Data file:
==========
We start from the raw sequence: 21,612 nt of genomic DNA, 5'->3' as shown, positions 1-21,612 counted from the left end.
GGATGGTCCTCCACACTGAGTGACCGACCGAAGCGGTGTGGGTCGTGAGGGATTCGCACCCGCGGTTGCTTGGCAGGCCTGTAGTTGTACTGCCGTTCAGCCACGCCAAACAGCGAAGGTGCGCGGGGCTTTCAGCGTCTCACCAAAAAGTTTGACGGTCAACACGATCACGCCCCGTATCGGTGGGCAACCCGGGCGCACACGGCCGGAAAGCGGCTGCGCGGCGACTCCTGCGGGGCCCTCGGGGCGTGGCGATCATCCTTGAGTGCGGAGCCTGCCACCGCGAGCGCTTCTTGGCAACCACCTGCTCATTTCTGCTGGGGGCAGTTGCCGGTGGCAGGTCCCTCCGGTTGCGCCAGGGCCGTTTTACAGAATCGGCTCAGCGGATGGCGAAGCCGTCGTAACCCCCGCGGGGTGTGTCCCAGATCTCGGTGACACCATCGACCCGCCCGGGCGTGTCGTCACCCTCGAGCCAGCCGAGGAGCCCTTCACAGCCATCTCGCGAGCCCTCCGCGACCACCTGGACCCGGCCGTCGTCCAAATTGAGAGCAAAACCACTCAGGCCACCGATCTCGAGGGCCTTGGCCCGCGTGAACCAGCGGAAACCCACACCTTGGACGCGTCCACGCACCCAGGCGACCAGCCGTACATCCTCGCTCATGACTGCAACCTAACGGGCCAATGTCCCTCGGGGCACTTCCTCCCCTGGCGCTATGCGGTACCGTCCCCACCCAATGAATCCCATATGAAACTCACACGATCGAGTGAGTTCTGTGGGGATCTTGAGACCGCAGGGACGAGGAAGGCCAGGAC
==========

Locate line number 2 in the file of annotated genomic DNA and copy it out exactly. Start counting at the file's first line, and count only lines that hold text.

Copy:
GGATGGTCCTCCACACTGAGTGACCGACCGAAGCGGTGTGGGTCGTGAGGGATTCGCACCCGCGGTTGCTTGGCAGGCCTGTAGTTGTACTGCCGTTCAGCCACGCCAAACAGCGAAGGTGCGCGGGGCTTTCAGCGTCTCACCAAAAAGTTTGACGGTCAACACGATCACGCCCCGTATCGGTGGGCAACCCGGGCGCACACGGCCGGAAAGCGGCTGCGCGGCGACTCCTGCGGGGCCCTCGGGGCGTGGCGATCATCCTTGAGTGCGGAGCCTGCCACCGCGAGCGCTTCTTGGCAACCACCTGCTCATTTCTGCTGGGGGCAGTTGCCGGTGGCAGGTCCCTCCGGTTGCGCCAGGGCCGTTTTACAGAATCGGCTCAGCGGATGGCGAAGCCGTCGTAACCCCCGCGGGGTGTGTCCCAGATCTCGGTGACACCATCGACCCGCCCGGGCGTGTCGTCACCCTCGAGCCAGCCGAGGAGCCCTTCACAGCCATCTCGCGAGCCCTCCGCGACCACCTGGACCCGGCCGTCGTCCAAATTGAGAGCAAAACCACTCAGGCCACCGATCTCGAGGGCCTTGGCCCGCGTGAACCAGCGGAAACCCACACCTTGGACGCGTCCACGCACCCAGGCGACCAGCCGTACATCCTCGCTCATGACTGCAACCTAACGGGCCAATGTCCCTCGGGGCACTTCCTCCCCTGGCGCTATGCGGTACCGTCCCCACCCAATGAATCCCATATGAAACTCACACGATCGAGTGAGTTCTGTGGGGATCTTGAGACCGCAGGGACGAGGAAGGCCAGGAC